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Saturday May 2, 2015

Travelling by sea isn't foolproof


All hands on deck in Palma

There is nothing more enjoyable than hopping onto a local car ferry from Palma to Ibiza for a long weekend. In less than three hours the boat glides into the dock, right in the heart of Eivissa town and disembarkation is done in a jiffy. And should one feel like taking the car over to the mainland, there’s a reliable daily service to Barcelona and other destinations.

Unlike air travel I have always found journeying by sea a less daunting experience. For one thing, it’s possible to potter about on the boat, take the air up on deck, have a drink in the bar, visit the shop or watch a film. The security checks are fairly speedy unlike at airports and the boarding procedure very relaxed. That feeling of dread that I often experience when facing queues at the airport, delays and the possibility of air turbulence mid flight, somehow evades me when I’m on a ship.

Of course there is always the prospect of inclement weather and choppy seas, and I have had my fair share of tempestuous voyages. On memorable occasions in Greece and Indonesia I particularly recall harrowing crossings and being moved to kiss the ground when we finally arrived on dry land. All the same, when catastrophe strikes in one’s own backyard, there is an instant sense of foreboding. The recent emergency evacuation of 156 passengers from the ferry Sorrento, bound from Palma to Valencia in Spain, sent shock-waves around Majorca. How could such a fierce fire break out on a ferry and become so out of hand just one hour after leaving Palma. Crucially everyone on board at least lived to tell the tale.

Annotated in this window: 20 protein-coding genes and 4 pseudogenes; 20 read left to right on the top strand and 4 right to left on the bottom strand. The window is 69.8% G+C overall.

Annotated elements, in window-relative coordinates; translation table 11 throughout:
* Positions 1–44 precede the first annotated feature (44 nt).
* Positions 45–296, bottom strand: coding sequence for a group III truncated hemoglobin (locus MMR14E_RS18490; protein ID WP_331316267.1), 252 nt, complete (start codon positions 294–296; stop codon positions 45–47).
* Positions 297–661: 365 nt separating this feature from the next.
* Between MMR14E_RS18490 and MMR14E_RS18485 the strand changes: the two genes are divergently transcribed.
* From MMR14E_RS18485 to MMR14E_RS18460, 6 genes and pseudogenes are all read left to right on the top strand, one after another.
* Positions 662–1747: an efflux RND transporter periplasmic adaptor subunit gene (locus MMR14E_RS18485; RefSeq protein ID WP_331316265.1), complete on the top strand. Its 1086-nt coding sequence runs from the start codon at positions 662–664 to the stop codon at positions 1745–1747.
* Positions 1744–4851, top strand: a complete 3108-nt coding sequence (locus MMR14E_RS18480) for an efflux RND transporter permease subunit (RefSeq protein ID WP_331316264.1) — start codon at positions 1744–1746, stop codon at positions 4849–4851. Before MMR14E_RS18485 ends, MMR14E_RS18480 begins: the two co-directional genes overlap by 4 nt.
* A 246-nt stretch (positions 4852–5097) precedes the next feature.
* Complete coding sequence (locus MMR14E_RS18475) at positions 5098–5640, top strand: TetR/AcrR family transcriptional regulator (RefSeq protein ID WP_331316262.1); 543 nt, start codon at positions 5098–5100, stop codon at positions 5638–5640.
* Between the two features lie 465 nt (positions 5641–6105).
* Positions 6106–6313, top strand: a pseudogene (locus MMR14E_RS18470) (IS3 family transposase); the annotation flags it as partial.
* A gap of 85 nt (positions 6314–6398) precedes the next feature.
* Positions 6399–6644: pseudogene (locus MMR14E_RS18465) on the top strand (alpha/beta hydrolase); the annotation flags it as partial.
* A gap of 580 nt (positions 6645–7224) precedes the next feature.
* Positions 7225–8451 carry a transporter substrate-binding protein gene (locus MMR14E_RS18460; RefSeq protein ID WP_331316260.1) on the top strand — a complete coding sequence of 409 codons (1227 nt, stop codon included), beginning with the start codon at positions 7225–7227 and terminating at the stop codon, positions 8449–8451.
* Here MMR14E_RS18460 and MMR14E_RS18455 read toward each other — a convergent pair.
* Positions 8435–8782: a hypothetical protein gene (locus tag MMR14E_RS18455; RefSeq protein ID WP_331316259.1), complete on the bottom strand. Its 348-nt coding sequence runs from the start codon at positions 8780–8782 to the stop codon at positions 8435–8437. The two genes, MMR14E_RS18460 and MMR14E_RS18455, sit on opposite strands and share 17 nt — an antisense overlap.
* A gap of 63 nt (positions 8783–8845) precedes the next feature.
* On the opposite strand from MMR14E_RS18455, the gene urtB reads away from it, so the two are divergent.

The unnerving truth is that transport disasters can happen any time and anywhere and it is foolhardy to take safety for granted. Back in 1987 during a regular crossing from Zeebrugge in Belgium to the UK the British ferry, MS Herald of Free Enterprise, sank when a bow door was accidentally left open by one of the crew. In recent times there has been the Costa Concordia cruise ship tragedy with 32 lives lost but far worse was the sinking of South Korean vessel, the MV Sewol in 2014 with the loss of 304 passengers, many of whom were secondary school students.

All the same one can but hope that every time there is an occurrence of this kind, lessons are learnt. Every day transport carries risks whether it be travel by train, plane, ferry, car or coach. The good news is that such major tragedies are, in the great scheme of things, quite rare. So much as news of the Spanish ferry inferno sent many a pulse racing, I for one will continue to put my trust in the local ferry service. After all if we allow irrational fear to grab us by the throat come every disastrous event, we’ll all be at sea.





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